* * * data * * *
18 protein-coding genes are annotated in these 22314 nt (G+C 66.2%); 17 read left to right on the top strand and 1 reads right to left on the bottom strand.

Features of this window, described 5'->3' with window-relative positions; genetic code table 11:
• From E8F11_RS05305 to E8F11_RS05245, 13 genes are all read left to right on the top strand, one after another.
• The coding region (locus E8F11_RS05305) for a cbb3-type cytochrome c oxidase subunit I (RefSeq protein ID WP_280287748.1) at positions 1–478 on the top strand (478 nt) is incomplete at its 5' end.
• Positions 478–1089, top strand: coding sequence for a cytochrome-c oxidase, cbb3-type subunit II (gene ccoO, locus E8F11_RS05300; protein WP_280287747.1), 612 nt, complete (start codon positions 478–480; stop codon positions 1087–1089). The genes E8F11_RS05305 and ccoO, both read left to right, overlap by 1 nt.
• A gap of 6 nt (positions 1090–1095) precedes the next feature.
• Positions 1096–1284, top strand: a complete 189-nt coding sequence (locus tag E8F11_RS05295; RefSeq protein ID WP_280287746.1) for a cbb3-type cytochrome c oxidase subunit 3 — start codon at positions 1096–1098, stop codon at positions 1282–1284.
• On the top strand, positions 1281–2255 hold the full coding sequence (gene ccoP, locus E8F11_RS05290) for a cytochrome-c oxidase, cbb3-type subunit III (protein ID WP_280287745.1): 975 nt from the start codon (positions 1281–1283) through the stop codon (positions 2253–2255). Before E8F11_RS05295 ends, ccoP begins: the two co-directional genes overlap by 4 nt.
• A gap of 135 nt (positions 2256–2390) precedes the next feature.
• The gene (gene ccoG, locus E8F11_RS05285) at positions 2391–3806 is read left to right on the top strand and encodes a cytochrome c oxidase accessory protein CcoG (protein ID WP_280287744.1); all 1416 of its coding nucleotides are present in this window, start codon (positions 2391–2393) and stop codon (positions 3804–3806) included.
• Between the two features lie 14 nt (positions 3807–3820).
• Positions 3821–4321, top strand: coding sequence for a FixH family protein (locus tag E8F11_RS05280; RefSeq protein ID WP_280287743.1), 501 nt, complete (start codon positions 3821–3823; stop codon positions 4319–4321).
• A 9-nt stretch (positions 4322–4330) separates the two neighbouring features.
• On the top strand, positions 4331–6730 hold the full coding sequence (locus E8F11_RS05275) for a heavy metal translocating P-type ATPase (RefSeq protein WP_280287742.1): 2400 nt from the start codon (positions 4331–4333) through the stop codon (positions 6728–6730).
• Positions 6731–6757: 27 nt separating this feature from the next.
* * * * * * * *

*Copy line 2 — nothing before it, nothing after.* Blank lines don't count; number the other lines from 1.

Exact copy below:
Features of this window, described 5'->3' with window-relative positions; genetic code table 11: